On Voltaire and Candide
Illustration by Rockwell Kent from: Voltaire. Candide. New York: Random House, 1928. NYPL, Rare Book Division. By Permission of the Plattsburgh State Art Museum, The Rockwell Kent Gallery & Collection.
Voltaire’s tale of how Candide — young, naive, and not too bright — endures a series of trials, travels, and misadventures as he searches for his beloved Cunegonde was a publishing sensation in Europe in 1759. Some 20,000 copies were printed in that year alone, confirming its status as a bestseller in the context of that era. The satirical treatments of religion, sexuality, and authority made Candide both a target of censorship by governments and the church as well as a hugely popular underground success. Over the centuries, the tale has been imitated, augmented with further adventures, illustrated more than a hundred times by artists anonymous and famous, adapted into various other art forms, translated into all the major languages of the world, and canonized as an outstanding contribution to both French and world literature.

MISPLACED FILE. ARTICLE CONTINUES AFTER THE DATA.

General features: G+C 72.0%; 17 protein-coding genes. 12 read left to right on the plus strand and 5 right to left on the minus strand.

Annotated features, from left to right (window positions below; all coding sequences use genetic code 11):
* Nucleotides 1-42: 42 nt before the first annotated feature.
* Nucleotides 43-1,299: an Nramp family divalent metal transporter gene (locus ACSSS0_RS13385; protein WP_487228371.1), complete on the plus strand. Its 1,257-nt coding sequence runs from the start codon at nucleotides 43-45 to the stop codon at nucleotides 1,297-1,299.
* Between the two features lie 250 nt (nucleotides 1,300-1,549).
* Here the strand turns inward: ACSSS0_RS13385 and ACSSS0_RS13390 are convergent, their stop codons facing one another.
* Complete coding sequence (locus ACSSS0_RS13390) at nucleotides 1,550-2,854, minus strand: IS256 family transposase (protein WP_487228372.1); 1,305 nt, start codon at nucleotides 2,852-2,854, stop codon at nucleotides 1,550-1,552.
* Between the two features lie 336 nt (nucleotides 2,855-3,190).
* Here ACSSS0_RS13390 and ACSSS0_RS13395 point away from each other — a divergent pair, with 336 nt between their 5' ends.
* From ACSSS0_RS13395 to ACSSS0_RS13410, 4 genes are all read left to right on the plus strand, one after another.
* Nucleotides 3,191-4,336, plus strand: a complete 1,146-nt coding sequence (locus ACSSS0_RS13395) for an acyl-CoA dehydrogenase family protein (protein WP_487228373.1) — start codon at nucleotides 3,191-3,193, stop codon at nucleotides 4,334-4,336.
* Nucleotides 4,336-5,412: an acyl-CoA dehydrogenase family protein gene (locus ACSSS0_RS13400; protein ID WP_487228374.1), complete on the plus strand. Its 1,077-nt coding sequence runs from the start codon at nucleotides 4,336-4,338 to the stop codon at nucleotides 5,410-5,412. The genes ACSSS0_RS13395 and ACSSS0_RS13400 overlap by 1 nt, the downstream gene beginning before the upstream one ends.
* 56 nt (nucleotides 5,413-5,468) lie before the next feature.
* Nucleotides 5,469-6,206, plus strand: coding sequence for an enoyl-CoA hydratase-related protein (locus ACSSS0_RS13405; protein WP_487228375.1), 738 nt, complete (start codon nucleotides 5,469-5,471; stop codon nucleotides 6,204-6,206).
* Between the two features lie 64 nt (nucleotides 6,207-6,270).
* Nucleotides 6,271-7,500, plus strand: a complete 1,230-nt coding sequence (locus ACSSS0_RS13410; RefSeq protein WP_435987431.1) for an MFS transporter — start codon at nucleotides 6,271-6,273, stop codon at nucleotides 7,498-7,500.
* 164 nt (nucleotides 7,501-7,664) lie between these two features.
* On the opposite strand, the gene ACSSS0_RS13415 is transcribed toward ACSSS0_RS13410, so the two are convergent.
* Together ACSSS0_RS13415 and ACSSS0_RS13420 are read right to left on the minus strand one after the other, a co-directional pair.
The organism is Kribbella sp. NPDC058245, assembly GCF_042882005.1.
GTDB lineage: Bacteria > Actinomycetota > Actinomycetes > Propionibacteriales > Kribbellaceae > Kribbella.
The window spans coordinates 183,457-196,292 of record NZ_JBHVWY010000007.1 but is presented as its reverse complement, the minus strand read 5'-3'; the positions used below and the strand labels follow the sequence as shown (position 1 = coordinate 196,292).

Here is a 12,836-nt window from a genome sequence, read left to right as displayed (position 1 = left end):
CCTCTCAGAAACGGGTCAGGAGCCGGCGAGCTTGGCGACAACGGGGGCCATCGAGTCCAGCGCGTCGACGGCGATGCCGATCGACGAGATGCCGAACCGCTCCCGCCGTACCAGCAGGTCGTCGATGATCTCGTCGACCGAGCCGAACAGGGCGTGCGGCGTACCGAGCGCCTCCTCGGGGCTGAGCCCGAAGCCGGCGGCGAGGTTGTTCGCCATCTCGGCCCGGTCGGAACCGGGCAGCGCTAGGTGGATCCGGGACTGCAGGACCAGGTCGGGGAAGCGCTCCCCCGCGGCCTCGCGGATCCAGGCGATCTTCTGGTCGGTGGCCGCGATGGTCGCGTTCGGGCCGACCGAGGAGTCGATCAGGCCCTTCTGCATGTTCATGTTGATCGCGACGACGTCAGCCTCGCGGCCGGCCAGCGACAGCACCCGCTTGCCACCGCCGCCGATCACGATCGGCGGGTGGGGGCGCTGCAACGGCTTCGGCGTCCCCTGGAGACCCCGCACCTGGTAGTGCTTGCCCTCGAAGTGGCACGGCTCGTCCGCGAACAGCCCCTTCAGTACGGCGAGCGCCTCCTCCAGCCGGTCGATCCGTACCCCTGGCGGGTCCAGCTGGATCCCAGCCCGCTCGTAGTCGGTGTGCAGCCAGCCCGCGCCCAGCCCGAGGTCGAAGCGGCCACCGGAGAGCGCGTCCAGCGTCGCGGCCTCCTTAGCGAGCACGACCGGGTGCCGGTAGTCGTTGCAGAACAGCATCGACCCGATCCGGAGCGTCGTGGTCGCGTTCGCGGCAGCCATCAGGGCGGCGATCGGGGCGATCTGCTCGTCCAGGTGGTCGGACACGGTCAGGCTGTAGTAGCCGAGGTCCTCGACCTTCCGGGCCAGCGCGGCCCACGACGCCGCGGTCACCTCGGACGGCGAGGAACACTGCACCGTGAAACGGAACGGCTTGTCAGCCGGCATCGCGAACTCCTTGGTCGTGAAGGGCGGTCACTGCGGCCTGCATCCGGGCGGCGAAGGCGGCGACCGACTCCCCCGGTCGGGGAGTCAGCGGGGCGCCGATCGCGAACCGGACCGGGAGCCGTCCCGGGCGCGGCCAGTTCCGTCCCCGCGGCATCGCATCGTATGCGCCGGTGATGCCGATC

This section of On the Road with Candide brings together basic resources on Voltaire and his most famous work, as well as the primary texts of the Library's 2009–2010 exhibition, marking the 250th anniversary of the first edition of Candide, and a treasure gallery of Voltairiana.